It's not something I think about at all, at least not until late this afternoon. My sister's love of cooking and food rubbed off on me only in that I read a lot of food-related books, but not necessarily cookbooks. For example, I'm currently reading Ivan Ramen: Love, Obsession, and Recipes from Tokyo's Most Unlikely Noodle Joint by Ivan Orkin, which is part cookbook in the way of ramen, but only part. However, my sister's interest in restrooms anywhere, everywhere, doesn't burrow that deep into me. It made me think today, though, when we went to Sunset Park, across from McCarran International, in Las Vegas, for the food truck festival they were having.
On the way to the grounds of the park where it was happening, I stopped in the men's restroom on the way because of all the water I had had earlier in the day. Even after a year here, I'm still learning about proper hydration in the desert. Not that I don't drink enough water, but when you're in your apartment most of the week, like I am, in my family's apartment, still searching for work and waiting to see what happens with various possibilities, you don't feel the need for so much water, since you're inside. But today, with all the roads driven and the next possible apartment complex looked at in an older stretch of Henderson, near the historic Water Street--more activity, essentially--I needed more.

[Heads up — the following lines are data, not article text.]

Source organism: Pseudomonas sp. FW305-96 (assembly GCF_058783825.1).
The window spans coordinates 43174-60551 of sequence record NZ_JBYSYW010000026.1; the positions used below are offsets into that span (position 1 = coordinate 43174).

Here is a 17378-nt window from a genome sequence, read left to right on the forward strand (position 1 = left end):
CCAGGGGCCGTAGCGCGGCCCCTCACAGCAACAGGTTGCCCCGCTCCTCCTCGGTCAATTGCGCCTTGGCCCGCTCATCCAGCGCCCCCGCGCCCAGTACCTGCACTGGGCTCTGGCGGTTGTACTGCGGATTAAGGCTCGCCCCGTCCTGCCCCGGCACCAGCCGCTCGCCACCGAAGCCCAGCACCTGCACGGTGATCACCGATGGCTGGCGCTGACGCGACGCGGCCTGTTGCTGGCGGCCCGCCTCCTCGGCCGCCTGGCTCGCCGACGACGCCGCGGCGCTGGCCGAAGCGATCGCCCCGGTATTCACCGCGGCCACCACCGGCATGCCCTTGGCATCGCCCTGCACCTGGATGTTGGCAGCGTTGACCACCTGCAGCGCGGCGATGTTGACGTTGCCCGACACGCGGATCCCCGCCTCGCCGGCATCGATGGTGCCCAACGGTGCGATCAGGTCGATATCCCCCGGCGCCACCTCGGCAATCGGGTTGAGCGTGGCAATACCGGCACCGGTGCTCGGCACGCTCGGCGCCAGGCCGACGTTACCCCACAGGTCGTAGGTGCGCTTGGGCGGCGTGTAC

While standing at the urinal, doing the expected urinal thing, I started thinking about the restrooms I had been to, inside such casinos as The Cosmopolitan, the MGM Grand, the Mirage, the M Resort in Henderson, Ravella at Lake Las Vegas back when it was Ravella at Lake Las Vegas, and the Hacienda near Boulder City, as well as the restroom at Tire Works, once or twice at Fry's Electronics, and so many others. There are stories in all those places. Not necessarily the restrooms, but I mean the places themselves, the moments before and after that relief, the discoveries you make even when you're just going to the restroom for nature's grand purpose for us in there.